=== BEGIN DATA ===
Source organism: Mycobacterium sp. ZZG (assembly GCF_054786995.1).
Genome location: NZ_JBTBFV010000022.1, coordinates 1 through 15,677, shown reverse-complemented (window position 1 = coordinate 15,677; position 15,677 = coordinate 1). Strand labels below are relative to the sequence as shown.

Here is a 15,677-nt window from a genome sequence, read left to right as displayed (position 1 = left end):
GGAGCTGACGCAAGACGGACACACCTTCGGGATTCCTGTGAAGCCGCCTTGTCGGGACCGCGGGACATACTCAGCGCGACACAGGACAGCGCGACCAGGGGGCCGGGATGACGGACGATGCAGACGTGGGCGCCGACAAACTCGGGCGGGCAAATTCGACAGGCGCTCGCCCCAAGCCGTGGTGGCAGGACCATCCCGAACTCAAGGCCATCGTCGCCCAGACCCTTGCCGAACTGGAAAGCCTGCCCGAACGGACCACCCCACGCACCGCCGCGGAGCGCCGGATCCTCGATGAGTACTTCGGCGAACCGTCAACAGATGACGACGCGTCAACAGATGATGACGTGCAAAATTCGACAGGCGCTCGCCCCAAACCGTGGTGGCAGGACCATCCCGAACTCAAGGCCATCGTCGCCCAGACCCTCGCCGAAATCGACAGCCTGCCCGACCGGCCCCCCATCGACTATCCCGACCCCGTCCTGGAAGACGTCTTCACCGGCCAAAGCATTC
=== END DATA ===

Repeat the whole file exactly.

Source organism: Mycobacterium sp. ZZG (assembly GCF_054786995.1).
Genome location: NZ_JBTBFV010000022.1, coordinates 1 through 15,677, shown reverse-complemented (window position 1 = coordinate 15,677; position 15,677 = coordinate 1). Strand labels below are relative to the sequence as shown.

Here is a 15,677-nt window from a genome sequence, read left to right as displayed (position 1 = left end):
GGAGCTGACGCAAGACGGACACACCTTCGGGATTCCTGTGAAGCCGCCTTGTCGGGACCGCGGGACATACTCAGCGCGACACAGGACAGCGCGACCAGGGGGCCGGGATGACGGACGATGCAGACGTGGGCGCCGACAAACTCGGGCGGGCAAATTCGACAGGCGCTCGCCCCAAGCCGTGGTGGCAGGACCATCCCGAACTCAAGGCCATCGTCGCCCAGACCCTTGCCGAACTGGAAAGCCTGCCCGAACGGACCACCCCACGCACCGCCGCGGAGCGCCGGATCCTCGATGAGTACTTCGGCGAACCGTCAACAGATGACGACGCGTCAACAGATGATGACGTGCAAAATTCGACAGGCGCTCGCCCCAAACCGTGGTGGCAGGACCATCCCGAACTCAAGGCCATCGTCGCCCAGACCCTCGCCGAAATCGACAGCCTGCCCGACCGGCCCCCCATCGACTATCCCGACCCCGTCCTGGAAGACGTCTTCACCGGCCAAAGCATTC